The term “Important Data” was first mentioned in the China Cybersecurity Law, where it requires that personal information and Important Data gathered or created by critical information infrastructure operators (“CIIOs”) during operations in the People’s Republic of China (“PRC”) be stored in the PRC. However, the term has never been defined, whether in the China Cybersecurity Law, the new China Data Security Law (which is the key law on data security administration and established a classified and graded data protection system), or other China laws and regulations.
More recently, the different drafts of the regulation entitled Information Security Technology – Identification Guide of Important Data as well as the latest draft entitled Information Security Technology – Identification Rules of Important Data, which was not publicly released, finally define Important Data. The latest draft regulation defines Important Data widely to cover not just government data.
The draft regulation is subject to further review and amendment, but reportedly the wide definition not likely to substantively change.
Definition of Important Data
The latest draft regulation defines Important Data as “data that are domain-specific, group-specific, regionspecific, or of a certain precision and scale, where national security, economy, social stability, public health or safety would be directly harmed in the event that the data are leaked, tampered with, or destroyed.” State secret is outside of the scope of Important Data.
This definition of Important Data is significantly wider than the definitions in the previous draft regulations which defined Important Data as data where national security and public interests would be harmed in the event that they are tampered with, destroyed, leaked, or illegally obtained or used.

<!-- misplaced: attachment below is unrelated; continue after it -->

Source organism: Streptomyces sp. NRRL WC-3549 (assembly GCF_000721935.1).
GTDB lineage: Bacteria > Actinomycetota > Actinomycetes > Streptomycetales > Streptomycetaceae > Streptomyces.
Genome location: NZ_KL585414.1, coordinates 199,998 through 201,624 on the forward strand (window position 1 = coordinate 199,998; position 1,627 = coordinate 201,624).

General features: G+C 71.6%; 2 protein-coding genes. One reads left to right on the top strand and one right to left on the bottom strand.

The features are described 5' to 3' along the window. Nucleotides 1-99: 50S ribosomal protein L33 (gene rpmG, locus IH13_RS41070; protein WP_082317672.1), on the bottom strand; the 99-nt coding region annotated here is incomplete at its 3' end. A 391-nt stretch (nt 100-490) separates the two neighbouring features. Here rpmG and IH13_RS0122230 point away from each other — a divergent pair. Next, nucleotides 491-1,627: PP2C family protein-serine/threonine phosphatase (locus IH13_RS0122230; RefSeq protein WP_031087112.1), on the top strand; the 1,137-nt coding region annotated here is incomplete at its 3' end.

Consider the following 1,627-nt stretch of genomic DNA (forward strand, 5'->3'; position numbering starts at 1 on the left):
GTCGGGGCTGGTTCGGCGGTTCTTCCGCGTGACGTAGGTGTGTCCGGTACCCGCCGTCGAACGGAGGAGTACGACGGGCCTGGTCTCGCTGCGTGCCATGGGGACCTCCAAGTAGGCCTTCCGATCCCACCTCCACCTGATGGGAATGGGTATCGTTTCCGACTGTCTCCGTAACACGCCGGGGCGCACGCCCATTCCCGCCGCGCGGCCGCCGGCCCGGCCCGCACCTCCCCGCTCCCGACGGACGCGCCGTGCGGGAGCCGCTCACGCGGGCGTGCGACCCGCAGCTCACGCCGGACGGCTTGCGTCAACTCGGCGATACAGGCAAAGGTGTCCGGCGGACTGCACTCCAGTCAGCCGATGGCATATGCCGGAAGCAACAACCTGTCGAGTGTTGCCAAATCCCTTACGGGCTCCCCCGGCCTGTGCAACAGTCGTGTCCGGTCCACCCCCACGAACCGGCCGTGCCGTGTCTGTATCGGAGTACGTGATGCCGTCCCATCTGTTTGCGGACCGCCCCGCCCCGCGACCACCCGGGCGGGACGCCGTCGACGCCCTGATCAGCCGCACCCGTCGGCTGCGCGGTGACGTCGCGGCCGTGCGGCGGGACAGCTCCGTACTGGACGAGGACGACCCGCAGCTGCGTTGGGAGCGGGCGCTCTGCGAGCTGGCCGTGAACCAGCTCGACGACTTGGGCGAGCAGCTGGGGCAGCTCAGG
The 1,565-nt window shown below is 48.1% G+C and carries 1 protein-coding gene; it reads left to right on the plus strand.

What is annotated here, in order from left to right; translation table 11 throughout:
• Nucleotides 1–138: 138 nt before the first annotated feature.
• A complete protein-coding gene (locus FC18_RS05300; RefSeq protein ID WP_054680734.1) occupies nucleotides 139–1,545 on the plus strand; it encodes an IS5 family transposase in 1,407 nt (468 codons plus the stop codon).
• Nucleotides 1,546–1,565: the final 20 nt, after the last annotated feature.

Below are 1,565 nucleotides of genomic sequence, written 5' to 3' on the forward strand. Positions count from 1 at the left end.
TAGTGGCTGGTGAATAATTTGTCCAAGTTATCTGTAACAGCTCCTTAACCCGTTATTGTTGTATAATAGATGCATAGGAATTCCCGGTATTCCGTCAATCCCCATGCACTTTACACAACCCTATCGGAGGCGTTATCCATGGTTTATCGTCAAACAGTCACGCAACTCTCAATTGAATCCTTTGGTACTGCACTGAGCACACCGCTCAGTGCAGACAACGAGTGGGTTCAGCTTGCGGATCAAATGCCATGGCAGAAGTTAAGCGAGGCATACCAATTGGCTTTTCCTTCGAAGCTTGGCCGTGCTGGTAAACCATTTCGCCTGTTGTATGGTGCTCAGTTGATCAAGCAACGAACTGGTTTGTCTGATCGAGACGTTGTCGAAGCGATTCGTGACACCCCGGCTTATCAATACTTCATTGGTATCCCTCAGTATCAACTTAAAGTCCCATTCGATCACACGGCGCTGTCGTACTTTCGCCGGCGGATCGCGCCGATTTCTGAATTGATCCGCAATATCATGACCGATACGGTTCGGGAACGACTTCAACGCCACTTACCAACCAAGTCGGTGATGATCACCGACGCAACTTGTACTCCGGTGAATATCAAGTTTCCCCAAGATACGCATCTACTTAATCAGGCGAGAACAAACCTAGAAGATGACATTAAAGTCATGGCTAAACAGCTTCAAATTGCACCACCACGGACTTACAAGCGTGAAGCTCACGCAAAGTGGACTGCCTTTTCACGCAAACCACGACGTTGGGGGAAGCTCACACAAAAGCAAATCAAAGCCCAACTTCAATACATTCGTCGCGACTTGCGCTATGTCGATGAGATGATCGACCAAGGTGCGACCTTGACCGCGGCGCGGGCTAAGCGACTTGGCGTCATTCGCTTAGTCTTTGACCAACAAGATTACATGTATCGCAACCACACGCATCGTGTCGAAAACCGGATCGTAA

The basic principles for cataloguing of Important Data as prescribed by the draft regulation include:
(1) Focusing on impact on security: considering from the perspective of national security, economic stability, social stability, public health and safety. Data which are only important and sensitive to an organisation (for example, data in relation to internal management of a company) would not be deemed Important Data.
(2) Highlighting the focus of data protection and facilitating the free flow of data (after ensuring security).
(3) Linking up existing local rules.
(4) Evaluating risks holistically.
(5) Using both quantitative and qualitative methods.
(6) Constant evaluation.
Factors for cataloguing
The draft regulation lists a number of factors as examples to be taken into account when cataloguing Important Data. Data that may influence national politics, sovereignty, military, economy, culture, society, technology, environment, resources, nuclear equipment, overseas interests, biology, outer space, polar region or deep-water would be classified as Important Data.
Data classification and grading system
Important Data represents one grade (level 2) under the data classification and grading system under the Network Security Standard Practice Guide – Guidelines for Data Classification and Grading (v1.0-202112) (TC260-PG-20212A) issued by the National Information Security Standardisation Technical Committee on 31 December 2021:
The Draft Measures for Security Assessment of Cross-border Data Transfer issued on 29 October 2021 and the Draft Regulation on Network Data Security issued on 14 November 2021 prescribe for (a) prior Chinese government approval for cross-border transfer of important data by even companies who are not CIIOs, and (b) notification to the regulators within eight (8) hours and full reporting to the regulators within five (5) business days in case of a data breach relating to Important Data.
With the definition of Important Data being wider than government data, the burden on companies is immense. Companies should therefore monitor this and other developments relating to Important Data to update data cataloguing to ensure compliance.